Delivery Status Notification, because the Email comes back


Any email account you use can happen, sometimes quite often, to receive the Delivery Status Notification message: the email comes back and is not delivered to the recipient.

Other times it happens to receive an Undelivered Mail Returned to Sender email containing, in the form of an attachment, an email message that has never been sent (often written in another language). Many doubt that their email account has been hacked and used to send messages by third parties (spam, malware, phishing, …).

What is the reason for these abnormal behaviors?

Let’s say immediately that the reason for the failure to deliver the email is indicated in the mail Delivery Status Notification.

Why emails are not delivered to the recipient

In the vast majority of cases, the Delivery Status Notification message’s receipt is due to the SMTP server (outgoing mail server) you are using.

The public IP addresses of many SMTP servers managed by very famous Italian providers are often included in blacklists. This happens when, from the same IP, some providers begin to detect the sending of large quantities of spam emails, linked to spammers’ activity or the spread of malware campaigns.

It may therefore happen that some of the SMTP server addresses used by customers of the same provider are included in the “blacklists” used internationally, and users receive the Delivery Status Notification message.

A concrete example: in the image theDelivery Status Notification error received from a user who has set up the SMTP server and sent a message to a Hotmail account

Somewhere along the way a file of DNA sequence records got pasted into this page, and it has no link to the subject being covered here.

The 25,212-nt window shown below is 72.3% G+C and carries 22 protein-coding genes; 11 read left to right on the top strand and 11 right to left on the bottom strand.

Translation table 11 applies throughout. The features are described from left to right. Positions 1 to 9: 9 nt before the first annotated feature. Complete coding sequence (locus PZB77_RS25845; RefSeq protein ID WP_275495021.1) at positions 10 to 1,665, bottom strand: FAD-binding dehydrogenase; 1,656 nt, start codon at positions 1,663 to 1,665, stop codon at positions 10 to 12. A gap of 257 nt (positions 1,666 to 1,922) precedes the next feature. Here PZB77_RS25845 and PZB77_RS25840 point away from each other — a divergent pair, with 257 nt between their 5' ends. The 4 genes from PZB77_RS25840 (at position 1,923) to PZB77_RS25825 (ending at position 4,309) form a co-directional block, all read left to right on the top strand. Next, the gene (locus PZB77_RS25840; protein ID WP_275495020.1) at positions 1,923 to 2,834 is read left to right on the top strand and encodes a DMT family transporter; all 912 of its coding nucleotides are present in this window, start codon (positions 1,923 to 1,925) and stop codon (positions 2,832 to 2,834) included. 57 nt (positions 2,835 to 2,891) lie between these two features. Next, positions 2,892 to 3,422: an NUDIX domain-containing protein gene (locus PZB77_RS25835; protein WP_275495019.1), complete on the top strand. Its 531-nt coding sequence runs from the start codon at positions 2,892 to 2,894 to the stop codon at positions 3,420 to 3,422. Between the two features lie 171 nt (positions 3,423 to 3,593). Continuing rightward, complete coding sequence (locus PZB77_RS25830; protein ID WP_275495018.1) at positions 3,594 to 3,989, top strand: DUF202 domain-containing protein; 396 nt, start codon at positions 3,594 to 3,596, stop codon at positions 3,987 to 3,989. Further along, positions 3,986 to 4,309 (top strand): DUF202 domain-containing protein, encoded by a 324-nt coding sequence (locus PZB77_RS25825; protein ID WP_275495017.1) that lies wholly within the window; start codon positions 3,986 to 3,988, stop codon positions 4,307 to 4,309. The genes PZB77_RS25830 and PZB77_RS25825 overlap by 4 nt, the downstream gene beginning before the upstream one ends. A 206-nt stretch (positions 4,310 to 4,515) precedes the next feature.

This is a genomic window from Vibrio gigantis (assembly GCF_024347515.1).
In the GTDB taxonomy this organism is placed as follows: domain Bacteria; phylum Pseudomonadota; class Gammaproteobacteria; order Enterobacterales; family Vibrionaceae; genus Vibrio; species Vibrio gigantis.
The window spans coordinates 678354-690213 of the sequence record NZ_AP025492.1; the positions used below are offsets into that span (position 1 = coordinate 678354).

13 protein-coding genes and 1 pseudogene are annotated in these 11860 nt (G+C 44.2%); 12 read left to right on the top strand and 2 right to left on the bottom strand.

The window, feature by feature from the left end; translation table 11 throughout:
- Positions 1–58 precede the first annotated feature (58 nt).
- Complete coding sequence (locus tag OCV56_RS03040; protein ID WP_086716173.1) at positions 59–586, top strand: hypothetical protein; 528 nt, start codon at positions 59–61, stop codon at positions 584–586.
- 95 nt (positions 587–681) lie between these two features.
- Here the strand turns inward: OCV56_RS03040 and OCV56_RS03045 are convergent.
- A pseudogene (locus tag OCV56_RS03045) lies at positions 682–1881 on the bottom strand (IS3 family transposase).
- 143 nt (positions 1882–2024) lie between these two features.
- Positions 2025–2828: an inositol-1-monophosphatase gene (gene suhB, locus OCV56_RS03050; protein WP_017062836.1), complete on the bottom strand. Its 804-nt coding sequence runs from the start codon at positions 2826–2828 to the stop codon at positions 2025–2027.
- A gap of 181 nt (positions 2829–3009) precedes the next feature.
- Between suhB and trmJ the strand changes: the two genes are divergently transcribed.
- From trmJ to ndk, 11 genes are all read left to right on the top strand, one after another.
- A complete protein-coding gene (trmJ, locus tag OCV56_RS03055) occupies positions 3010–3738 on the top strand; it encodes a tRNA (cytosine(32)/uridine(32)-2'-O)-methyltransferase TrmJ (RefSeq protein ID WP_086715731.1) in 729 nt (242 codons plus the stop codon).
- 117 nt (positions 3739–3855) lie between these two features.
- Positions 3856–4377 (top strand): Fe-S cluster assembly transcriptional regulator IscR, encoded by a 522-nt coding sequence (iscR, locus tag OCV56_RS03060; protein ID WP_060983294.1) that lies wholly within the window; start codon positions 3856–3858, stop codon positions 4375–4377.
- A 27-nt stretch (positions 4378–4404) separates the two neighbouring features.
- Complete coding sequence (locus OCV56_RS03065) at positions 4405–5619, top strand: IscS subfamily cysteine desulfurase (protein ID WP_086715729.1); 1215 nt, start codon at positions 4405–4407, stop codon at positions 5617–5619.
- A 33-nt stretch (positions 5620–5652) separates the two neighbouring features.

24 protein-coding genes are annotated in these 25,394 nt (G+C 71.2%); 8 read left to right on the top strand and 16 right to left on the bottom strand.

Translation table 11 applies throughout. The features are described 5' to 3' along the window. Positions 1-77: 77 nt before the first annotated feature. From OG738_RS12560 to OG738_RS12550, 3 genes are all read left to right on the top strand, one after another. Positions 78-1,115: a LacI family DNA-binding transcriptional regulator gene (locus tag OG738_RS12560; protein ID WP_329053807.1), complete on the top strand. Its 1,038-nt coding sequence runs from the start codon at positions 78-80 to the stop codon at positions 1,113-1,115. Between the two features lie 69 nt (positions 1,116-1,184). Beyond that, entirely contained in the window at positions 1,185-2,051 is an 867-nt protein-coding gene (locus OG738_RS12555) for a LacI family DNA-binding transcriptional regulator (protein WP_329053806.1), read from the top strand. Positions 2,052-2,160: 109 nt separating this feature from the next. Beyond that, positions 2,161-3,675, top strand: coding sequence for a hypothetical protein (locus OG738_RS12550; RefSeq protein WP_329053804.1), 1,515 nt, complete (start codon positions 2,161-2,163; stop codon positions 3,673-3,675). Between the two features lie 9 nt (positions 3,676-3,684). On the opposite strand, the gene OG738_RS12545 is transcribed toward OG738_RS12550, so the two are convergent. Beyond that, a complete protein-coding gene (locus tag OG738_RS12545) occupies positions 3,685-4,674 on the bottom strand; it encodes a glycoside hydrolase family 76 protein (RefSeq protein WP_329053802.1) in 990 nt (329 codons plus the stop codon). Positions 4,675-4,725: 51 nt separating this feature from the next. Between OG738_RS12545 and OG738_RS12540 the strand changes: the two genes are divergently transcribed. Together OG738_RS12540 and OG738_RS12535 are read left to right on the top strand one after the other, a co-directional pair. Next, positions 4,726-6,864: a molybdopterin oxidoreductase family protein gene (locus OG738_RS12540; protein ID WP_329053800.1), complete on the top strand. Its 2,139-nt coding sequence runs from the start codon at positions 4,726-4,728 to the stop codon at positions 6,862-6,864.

Delivery Status Notification, because the Email comes back

The email is not delivered to the recipient on Hotmail, and the sender receives the Delivery Status Notification error.

By opening the error message (usually the Mail Daemon sender as the sender followed by the recipient’s provider), you can investigate the reasons for the message failure. The reported error explains exactly the reason for the non-delivery.

In the example in the figure, the recipient’s mail server replies that the email cannot be delivered because its IP address is in the block list.

By typing the.

Delivery Status Notification, because the Email comes back.

Some servers also provide suggestions for solving the problem and getting mail delivered correctly. For example, Hotmail uses “ad hoc” error codes to pinpoint any problem that prevented regular email delivery (see this page ).

When you receive the Undelivered Mail Returned to Sender error for emails you have never sent.

Using someone else’s address as the sender of the email is the simplest thing to do (the practice of email spoofing ).

Those who send spam emails try to spread malware or start phishing campaigns to indicate real email addresses as sender. What makes the difference is that the email will not originate from the mail servers that manage that account.

Unfortunately, even today, some companies induce users to believe that a message is authentic simply because of the sender indicated.